For apprentices: Where will the trades jobs be in Canada?
If you’re looking at trades for your career, becoming an apprentice is an important first step (check out Red Seal Recruiting’s handy Apprenticeship FAQ page), you’re likely going to have other questions:
- Who’s hiring trades jobs over the next 30 years?
- And in what industry?
- What if there is a recession? Will I lose my job?
Risks and opportunities when choosing a skilled trade
When setting out on a career, it’s important to understand the risks and follow potential opportunities.
If you look back over the past 10 years, you can see some patterns. These patterns can help you make a better choice about your career.
Trades jobs have done better
First the good news.Trades jobs have done better than other occupations.
Between 2000 and 2005, employment grew much faster in apprenticeable occupations than in all other occupations combined (11.1% versus 8.8%).
How did the recession affect trades jobs?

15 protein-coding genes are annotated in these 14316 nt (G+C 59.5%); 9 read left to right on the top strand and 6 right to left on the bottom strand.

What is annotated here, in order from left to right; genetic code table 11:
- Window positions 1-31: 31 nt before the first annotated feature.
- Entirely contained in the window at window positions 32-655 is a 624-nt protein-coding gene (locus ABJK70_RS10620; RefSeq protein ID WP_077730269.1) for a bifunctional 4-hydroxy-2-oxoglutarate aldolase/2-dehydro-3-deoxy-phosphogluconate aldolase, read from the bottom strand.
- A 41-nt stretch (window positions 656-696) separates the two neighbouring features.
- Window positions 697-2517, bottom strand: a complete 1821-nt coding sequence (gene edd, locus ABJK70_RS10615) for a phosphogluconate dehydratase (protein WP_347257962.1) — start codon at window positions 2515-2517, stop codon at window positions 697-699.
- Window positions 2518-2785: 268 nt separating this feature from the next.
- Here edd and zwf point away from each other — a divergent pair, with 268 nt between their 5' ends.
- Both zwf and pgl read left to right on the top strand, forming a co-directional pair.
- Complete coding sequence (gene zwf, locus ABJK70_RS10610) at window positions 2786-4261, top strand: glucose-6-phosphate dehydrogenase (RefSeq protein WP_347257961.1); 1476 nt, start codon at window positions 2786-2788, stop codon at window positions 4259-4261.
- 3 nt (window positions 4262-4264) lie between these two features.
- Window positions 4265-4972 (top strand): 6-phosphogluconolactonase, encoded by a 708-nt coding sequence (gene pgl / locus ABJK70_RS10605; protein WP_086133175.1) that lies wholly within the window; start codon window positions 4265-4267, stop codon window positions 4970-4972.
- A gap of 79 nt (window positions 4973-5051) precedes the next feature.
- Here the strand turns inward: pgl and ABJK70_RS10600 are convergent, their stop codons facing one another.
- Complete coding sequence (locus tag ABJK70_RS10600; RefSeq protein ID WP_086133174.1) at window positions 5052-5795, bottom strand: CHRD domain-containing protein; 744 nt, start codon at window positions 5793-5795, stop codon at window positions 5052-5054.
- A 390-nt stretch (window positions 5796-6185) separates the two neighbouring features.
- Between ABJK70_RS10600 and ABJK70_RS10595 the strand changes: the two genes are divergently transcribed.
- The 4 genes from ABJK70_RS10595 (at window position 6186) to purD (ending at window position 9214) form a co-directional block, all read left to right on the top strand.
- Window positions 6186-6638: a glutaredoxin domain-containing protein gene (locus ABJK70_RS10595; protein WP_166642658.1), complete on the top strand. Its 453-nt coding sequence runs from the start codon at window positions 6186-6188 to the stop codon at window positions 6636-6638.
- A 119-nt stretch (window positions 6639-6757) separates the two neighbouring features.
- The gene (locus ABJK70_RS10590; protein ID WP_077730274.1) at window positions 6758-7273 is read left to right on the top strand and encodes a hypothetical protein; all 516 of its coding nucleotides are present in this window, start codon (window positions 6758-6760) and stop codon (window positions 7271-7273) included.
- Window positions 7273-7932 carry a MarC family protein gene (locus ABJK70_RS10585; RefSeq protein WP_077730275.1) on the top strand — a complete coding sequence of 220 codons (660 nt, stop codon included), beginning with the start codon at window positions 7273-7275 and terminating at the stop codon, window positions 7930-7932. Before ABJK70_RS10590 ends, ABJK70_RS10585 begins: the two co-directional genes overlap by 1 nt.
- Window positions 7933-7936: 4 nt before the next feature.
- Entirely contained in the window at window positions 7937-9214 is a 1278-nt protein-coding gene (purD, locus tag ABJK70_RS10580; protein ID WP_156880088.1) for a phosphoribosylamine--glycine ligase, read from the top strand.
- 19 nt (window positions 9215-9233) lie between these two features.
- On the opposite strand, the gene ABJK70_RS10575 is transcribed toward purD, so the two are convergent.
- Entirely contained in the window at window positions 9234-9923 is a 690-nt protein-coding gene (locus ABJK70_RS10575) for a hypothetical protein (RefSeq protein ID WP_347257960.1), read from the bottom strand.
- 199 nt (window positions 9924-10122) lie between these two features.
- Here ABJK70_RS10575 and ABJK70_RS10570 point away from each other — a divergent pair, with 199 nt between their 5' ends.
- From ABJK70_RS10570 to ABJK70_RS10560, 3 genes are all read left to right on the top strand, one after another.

About five years ago, Canada had a recession. This downturn resulted in trades jobs being lost in 2008. The downturn in employment had the greatest impact on welders (-28.2%), exterior finishing trades (-20.8%), machinists (-17.2%), carpenters (-16.3%) and heavy equipment and crane operators, including drillers (-15.6%).
What skilled trades did well during the recession?
On the other hand, plumbers, pipefitters and steamfitter jobs increased (by about 6.9%!) during the recession.
So it pays to choose your trade carefully.
What does the future hold?
The past few years have shown us:
- People employed in apprenticeable occupations were more likely to be working full time (91% to 89%) than those employed in other occupations.
- The recovery has been good for workers in apprenticeable occupations over the past few years; employment growth in those occupations was 3.3%, compared with 2.0% for workers in other occupations.
Who’s hiring? Employers with fewer than 20 employees and employers with more than 500 employees.
Lots of trades jobs in the pipe for young apprentices
However, the number of people under age 25 employed in apprenticeable occupations continued to decrease (-11,500 or -2.4%)
That’s right: young people are not choosing trades, and since our workforce is growing older, it is going to lead to a serious labour shortage.